Recommend this post

17 February 2011

BC Liberal Leadership: (Final) Order of preference

The three top issues guiding my decision remain as they have been throughout:

Democratic reform.
  • Support for greater independence and return of powers to local governments.
       We work, play, live and die in communities. Local elected officials are the closest to the people and best positioned to identify their communities' unique strengths and needs, and to provide the best solutions. Therefore, the greatest political power should rest with local, not the provincial or federal, governments.
  • Outreach and meaningful engagement with the public.
  • Resumption of powers to MLAs.
  • Open government policies.
  • Electoral reform.

Taxation policy. Smartly applied carrot-and-stick consumption taxes designed to guide consumer behaviour and a gradual reduction of earnings taxes. I favour the HST, a carbon tax with teeth and the proposed-then-rescinded 15 percent reduction in income tax for the middle-class.

Environmental Stewardship. Greening the economy. This is crucial to supporting our environment and must work in sync with sound taxation policy. Greening the economy must include an effective carbon tax and cap 'n trade.

Given the above, here's how I would rank my choices on the BC Liberal Party's preferential ballot were the selection for leader held today.

  1. George Abbott. I've watched Abbott over the course of this leadership race and been impressed by his consultative approach, his quick start in proposing clear, concise policy and his resolve to stick by proposals which fellow politicians may not like - e.g., an investigation into why the government is footing the bill for the Basi-Virk $6M settlement and the insertion in the HST referendum of a question on the carbon tax.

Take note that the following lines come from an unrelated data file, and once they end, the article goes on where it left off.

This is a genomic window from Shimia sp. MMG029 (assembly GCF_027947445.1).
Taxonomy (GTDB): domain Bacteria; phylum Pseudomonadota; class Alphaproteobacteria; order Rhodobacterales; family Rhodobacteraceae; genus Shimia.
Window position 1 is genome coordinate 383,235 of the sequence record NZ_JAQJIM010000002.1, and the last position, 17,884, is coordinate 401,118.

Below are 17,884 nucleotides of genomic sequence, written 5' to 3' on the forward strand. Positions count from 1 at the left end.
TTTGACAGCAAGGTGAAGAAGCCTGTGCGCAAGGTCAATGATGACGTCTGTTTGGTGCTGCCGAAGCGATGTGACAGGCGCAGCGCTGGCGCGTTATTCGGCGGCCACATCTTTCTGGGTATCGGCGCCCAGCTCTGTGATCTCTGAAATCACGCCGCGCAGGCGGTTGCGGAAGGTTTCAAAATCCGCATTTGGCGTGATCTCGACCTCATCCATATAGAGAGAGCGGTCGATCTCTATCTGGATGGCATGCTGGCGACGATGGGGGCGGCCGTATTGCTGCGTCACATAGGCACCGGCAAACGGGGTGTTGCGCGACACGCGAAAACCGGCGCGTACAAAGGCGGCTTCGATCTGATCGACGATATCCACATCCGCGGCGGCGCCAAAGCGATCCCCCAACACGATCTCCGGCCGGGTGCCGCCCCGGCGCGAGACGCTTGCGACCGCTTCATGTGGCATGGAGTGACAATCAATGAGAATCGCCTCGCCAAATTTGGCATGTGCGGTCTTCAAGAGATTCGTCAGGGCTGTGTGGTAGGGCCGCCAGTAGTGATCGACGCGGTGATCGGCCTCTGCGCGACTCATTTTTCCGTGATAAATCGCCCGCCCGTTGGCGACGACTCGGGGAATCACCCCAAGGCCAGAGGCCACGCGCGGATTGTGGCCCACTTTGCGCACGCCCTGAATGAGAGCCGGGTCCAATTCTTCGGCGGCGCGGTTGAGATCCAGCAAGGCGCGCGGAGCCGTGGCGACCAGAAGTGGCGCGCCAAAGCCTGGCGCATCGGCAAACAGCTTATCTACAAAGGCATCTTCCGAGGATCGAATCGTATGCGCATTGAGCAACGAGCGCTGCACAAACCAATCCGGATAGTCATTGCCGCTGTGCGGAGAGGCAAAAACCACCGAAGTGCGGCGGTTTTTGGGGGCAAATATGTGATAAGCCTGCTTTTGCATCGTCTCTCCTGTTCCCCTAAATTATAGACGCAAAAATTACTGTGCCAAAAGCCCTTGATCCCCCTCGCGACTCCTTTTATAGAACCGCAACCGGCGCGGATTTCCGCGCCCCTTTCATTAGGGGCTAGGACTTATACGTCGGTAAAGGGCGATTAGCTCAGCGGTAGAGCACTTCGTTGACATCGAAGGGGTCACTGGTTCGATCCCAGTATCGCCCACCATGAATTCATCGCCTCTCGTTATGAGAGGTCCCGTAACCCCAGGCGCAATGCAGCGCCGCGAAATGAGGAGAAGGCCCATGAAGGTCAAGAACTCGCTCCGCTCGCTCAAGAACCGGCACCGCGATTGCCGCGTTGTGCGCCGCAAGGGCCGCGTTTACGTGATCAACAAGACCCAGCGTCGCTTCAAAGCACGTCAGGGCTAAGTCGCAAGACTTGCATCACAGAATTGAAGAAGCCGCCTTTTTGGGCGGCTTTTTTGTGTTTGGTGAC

Abbott is determined to consult the people regarding the carbon tax. At first, this concerned me because it put into conflict two of my voting decision criteria: democratic reform and environmental stewardship. However, not only is reform my greater concern but I also trust the people to evaluate their options carefully. Whatever my fellow British Columbians decide, I'll accept.

    For awhile, I'd worried that Abbott might take consultation and consensus-building too far, at the expense of making decisions. He has proven that concern to be unfounded.

    Abbott has the support of 19 MLAs, one of whom was a fellow candidate in this race - Dr. Moira Stilwell. He also has the support of former leadership candidate Ed Mayne. For these and other reasons, I think Abbott to be the best candidate for today's BC Liberal Party.